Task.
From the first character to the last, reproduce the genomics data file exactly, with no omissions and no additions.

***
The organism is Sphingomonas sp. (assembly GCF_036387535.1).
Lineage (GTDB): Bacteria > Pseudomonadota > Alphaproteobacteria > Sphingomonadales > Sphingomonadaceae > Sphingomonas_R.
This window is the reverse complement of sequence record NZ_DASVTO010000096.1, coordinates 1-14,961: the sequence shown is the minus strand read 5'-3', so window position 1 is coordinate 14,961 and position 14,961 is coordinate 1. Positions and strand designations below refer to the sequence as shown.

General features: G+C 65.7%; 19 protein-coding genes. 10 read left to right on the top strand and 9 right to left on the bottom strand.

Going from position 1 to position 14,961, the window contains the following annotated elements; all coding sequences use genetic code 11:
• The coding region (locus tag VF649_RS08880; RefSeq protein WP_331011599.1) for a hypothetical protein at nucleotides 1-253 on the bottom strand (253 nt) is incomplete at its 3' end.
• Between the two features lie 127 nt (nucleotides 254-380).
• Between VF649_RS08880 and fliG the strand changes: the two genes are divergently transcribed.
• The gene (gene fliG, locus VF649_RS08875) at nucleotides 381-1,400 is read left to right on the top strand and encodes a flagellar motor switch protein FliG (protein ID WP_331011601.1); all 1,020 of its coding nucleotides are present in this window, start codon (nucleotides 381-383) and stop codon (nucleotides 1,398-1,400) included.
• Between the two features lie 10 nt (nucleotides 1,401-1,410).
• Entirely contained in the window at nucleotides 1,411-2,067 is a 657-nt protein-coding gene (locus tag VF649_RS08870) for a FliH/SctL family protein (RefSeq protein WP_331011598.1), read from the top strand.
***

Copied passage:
The organism is Sphingomonas sp. (assembly GCF_036387535.1).
Lineage (GTDB): Bacteria > Pseudomonadota > Alphaproteobacteria > Sphingomonadales > Sphingomonadaceae > Sphingomonas_R.
This window is the reverse complement of sequence record NZ_DASVTO010000096.1, coordinates 1-14,961: the sequence shown is the minus strand read 5'-3', so window position 1 is coordinate 14,961 and position 14,961 is coordinate 1. Positions and strand designations below refer to the sequence as shown.

General features: G+C 65.7%; 19 protein-coding genes. 10 read left to right on the top strand and 9 right to left on the bottom strand.

Going from position 1 to position 14,961, the window contains the following annotated elements; all coding sequences use genetic code 11:
• The coding region (locus tag VF649_RS08880; RefSeq protein WP_331011599.1) for a hypothetical protein at nucleotides 1-253 on the bottom strand (253 nt) is incomplete at its 3' end.
• Between the two features lie 127 nt (nucleotides 254-380).
• Between VF649_RS08880 and fliG the strand changes: the two genes are divergently transcribed.
• The gene (gene fliG, locus VF649_RS08875) at nucleotides 381-1,400 is read left to right on the top strand and encodes a flagellar motor switch protein FliG (protein ID WP_331011601.1); all 1,020 of its coding nucleotides are present in this window, start codon (nucleotides 381-383) and stop codon (nucleotides 1,398-1,400) included.
• Between the two features lie 10 nt (nucleotides 1,401-1,410).
• Entirely contained in the window at nucleotides 1,411-2,067 is a 657-nt protein-coding gene (locus tag VF649_RS08870) for a FliH/SctL family protein (RefSeq protein WP_331011598.1), read from the top strand.